• 12. Inadequate disclosure  Information disclosed in Eskom’s application is completely inadequate.  Every reasonable effort to establish from Eskom the real offset costs, the estimated CTC (including the overnight construction costs, FGD, IDC and outstanding contractor claims) and LCOE, for Medupi, Kusile & Ingula, has failed.  However NERSA and Eskom have at their disposal suitable resources and data to perform this recalculation very accurately.
  • 13. The meaning of “selective reopener” The meaning of Eskom’s new term “selective reopener” now becomes clear:  Eskom gets to select the highest possible costs that should be passed through to the customer for the next 3 years.  Eskom chooses to ignore any cost reduction offsets that may benefit the customer.
  • 14. Alternatives to price increases Eskom and its shareholder should also consider new funding options to recapitalise Eskom and ensure financial sustainability, other than simply applying for massive tariff increases year after year, such as:  Implement the 1998 Government White Paper on Energy Policy  Unbundle and restructure Eskom Generation  Sale by Eskom of non-core assets and/or power stations  Take on strategic equity partner(s)  Increased public participation in Eskom through an initial public offering on the JSE and other bourses
  • 15. Conclusion and recommendations  The 2,51% price increase to recover the environmental levy should be rejected until the levy is gazetted.  The claim for extra diesel and STPPP costs for 2015/16 should be rejected due to:  Overstated costs without disclosure of cost reduction offsets  The unbudgeted costs claimed result from Eskom’s own failings  Eskom CEO says Eskom can cope without the 12,61% increase  Damage to economy and users by further 12,61% increase  Ruling by National Treasury that any extra price will need to be deferred to the 2016/17 municipal financial year
  • 16. Conclusion and recommendations  The claim for extra diesel and STPPP costs for 2016/17 & 2017/18 should be rejected pending disclosure of cost reduction offsets and alternative technology options.  Any additional price increase for 2015/16 must take into account offset cost reductions.  NERSA should advise Eskom and its shareholder to consider other funding options to recapitalise Eskom and ensure its financial sustainability rather than simply applying for massive tariff increases year after year.
    Please download to view
  • 16
    All materials on our website are shared by users. If you have any questions about copyright issues, please report us to resolve them. We are always happy to assist you.
    Description
    Text
  • 1. Submission in response to Eskom’s application to NERSA by Chris Yelland CEng Managing director EE Publishers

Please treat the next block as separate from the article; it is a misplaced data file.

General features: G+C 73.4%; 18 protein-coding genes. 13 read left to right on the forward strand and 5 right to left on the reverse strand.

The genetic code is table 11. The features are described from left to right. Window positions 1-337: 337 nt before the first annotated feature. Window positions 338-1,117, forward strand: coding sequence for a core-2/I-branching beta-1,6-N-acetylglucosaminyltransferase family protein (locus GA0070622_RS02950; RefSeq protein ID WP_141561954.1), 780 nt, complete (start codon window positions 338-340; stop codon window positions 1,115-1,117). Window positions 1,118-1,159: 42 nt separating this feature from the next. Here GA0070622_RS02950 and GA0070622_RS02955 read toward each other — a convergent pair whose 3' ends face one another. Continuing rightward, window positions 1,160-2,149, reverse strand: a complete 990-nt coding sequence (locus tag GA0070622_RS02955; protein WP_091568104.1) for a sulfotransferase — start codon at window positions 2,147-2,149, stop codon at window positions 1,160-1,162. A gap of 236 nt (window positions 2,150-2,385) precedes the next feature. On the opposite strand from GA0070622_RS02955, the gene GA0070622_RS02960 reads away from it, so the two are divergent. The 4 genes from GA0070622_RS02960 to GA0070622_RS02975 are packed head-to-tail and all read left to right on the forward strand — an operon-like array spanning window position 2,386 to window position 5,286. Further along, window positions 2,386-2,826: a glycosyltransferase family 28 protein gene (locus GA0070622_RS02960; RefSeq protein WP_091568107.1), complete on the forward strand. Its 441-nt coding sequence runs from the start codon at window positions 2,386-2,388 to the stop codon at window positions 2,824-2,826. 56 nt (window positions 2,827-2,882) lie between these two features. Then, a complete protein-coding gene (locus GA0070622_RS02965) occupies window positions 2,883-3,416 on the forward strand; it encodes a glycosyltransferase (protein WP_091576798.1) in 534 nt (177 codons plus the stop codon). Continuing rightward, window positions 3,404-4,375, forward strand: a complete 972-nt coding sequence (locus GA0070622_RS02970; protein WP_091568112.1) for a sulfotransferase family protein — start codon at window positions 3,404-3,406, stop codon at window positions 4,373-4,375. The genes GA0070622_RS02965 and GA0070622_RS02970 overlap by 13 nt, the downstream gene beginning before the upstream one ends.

• 2. Documentation The full text submission and this slide presentation to NERSA by Chris Yelland is available at: www.ee.co.za
  • 3. Outline  The price impact is worse that it seems  The question of affordability  An example of the financial impact  Environmental levy not applicable  Costs claimed result from Eskom’s own failings  Claims grossly overstated and neglect offset costs  Recalculation taking offset costs into account  Inadequate disclosure  Alternatives to a price increase  Conclusions and recommendations
  • 4. Price impact is worse than it seems  A 12,69% increase came into effect on 1 April 2015.  If granted, the extra 12,61% claimed would become effective on 1 August 2015 at the earliest.  If recovered over balance of 2015/16 (i.e. 8 months) the extra 12,61% becomes 12,61 x 12 / 8 = 18,92%  Thus the price increase from 1 Aug 2015 to 31 Mar 2016 will be 12,69 + 18,92 = 31,61%  This has not been budgeted by domestic, municipal, agricultural, commercial, industrial, mining customers.
  • 5. The question of affordability  The question of affordability to the economy and to electricity customers has not been considered by Eskom at all.  Many submissions to NERSA will deal with the issue of affordability.  Therefore affordability will not be dealt with in this submission, save for just one example.
  • 6. An example of the financial impact  A directive from National Treasury: “Any decision that NERSA makes after 15 May 2015 will need to be deferred to the 2016/17 municipal financial year.”  Thus municipalities cannot pass through any further price determination by NERSA till 1 July 2016.  Municipalities will also not be able to pay Eskom for any further price increase arising after 15 May 2015 as this would be unbudgeted and unauthorised expenditure for the 2015/16 financial year.